Repeal found the California wine grower eagerly tearing out the rows of hated Alicante vines and replacing them with tastier varietals.  Vintners struggled to regain lost winemaking knowledge and to refill the barrels and casks with the “liquid poetry”.  During the 13 years and 10 months of Prohibition, some wineries closed their doors, a few made fortunes, most did what they needed to do and just to survive.

The Path to Cannabis Legalization

Here’s a chart which shows major marijuana legalization milestones in California.

The Poison and Pharmacy Act of 1907
California passed the Poison and Pharmacy Act in 1907 that banned the sale of opium, cocaine, or morphine without a prescription. In 1913, cannabis was included on the list of banned drugs, making the Golden State the first to prohibit marijuana.
Marihuana Tax Act of 1937The Marihuana Tax Act of 1937 made the possession or transfer of marijuana illegal across the United States under federal law. Medicinal use was legal but it created an expensive fee system to tax its use.
California Attempts to Legalize Marijuana in 1972The Golden State was the first in the U.S. to independently attempt to legalize marijuana in 1972 with Proposition 19, which attempted to decriminalize marijuana possession and sale. The law failed to pass with 66.5% voting against it.
Berkeley Marijuana Initiative I of 1973Berkeley voters passed the Berkeley Marijuana Initiative I, prohibiting officers from making marijuana-related arrests unless approved by the city council first.
Moscone Act of 1976The Moscone Act in California changed possession of an ounce or less of marijuana from a felony to a misdemeanor.
Berkeley Marijuana Initiative II of 1979Berkeley voters passed an ordinance that made growing, possession, transportation and sale of marijuana the lowest priority for police.
Judge Rules DEA Hindered Cannabis Research in 1988A judge ruled that the DEA hindered cannabis research and allowed the drug to be used safely, claiming it was a therapeutic product. Later that year, researchers discovered cannabinoid receptors in the human brain that lead to a better understanding of how drugs affect the central nervous system.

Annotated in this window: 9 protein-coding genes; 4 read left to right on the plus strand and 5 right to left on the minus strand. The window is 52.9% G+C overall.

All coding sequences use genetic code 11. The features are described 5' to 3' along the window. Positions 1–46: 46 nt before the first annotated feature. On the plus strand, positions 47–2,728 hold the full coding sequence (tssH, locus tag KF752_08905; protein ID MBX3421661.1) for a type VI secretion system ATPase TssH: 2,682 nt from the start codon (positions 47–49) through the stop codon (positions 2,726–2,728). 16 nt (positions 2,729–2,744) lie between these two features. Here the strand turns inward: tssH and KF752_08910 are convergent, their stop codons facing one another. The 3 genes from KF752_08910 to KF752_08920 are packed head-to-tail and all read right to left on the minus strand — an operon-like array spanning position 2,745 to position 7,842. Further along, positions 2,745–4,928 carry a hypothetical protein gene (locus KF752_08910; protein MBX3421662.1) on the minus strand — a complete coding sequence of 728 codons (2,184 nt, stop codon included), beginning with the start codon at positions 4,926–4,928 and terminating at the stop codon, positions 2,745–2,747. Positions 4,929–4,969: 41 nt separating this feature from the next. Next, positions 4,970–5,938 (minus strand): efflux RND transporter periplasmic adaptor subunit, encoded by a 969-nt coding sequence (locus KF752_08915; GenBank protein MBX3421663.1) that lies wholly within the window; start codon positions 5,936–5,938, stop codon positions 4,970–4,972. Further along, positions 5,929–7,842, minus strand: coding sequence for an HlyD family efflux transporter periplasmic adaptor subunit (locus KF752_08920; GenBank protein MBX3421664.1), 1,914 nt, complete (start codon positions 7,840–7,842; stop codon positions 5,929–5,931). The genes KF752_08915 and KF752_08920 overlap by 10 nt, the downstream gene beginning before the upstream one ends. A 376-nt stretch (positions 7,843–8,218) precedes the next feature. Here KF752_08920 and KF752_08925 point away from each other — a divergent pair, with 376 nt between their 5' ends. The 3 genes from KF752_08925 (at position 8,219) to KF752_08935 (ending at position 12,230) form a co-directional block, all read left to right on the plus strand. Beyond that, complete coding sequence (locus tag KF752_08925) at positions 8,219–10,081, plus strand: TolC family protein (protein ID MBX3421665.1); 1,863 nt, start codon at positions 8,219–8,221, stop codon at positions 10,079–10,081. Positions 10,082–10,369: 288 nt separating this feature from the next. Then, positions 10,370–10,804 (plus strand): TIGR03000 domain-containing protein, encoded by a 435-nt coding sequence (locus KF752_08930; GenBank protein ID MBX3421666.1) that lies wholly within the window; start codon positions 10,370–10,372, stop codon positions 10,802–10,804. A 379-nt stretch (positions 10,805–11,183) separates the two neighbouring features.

San Francisco Recognizes Marijuana for Medicinal Use in 1992The Board of Supervisors in California become the first city government to recognize marijuana for its medicinal purposes. That year, the enforcement of marijuana laws became the city’s lowest priority.
California Voters Vote to Legalize Marijuana in 1996Voters in California passed Proposition 215, legalizing the use and sale of marijuana for medicinal purposes, but the law conflicted with federal statutes.
California Introduces Medical Research for Marijuana in 1999The Golden State introduces a three-year program for medical research, gearing their focus on the drug as a medical treatment. The legislation led to funding the University of California’s Center for Medicinal Cannabis Research at UC San Diego.
Oakland Passes Measure to Allow Taxation of Cannabis for Adults in 2005Oakland passes a measure to allow regulation and taxation of cannabis for adult use, making the prosecution of adults who use or possess marijuana a low priority for law enforcement.
Governor Schwarzenegger Passes SB 1449 in 2010Governor Schwarzenegger passes SB 1449, making the possession of less than an ounce of marijuana a misdemeanor and civil infraction in the state of California.
Oakland Approves a Citywide Plan to Cultivate Marijuana in 2010The city of Oakland votes to approve a citywide plan to cultivate medical marijuana in four factories. The plans were later dismissed after the Obama administration warned Oakland that they would be in violation of federal law.
Proposition 19 is Defeated in California in 2010Proposition 19 would have legalized the recreational use of marijuana for adults 21 years and older but it was defeated - 54 percent voted against it.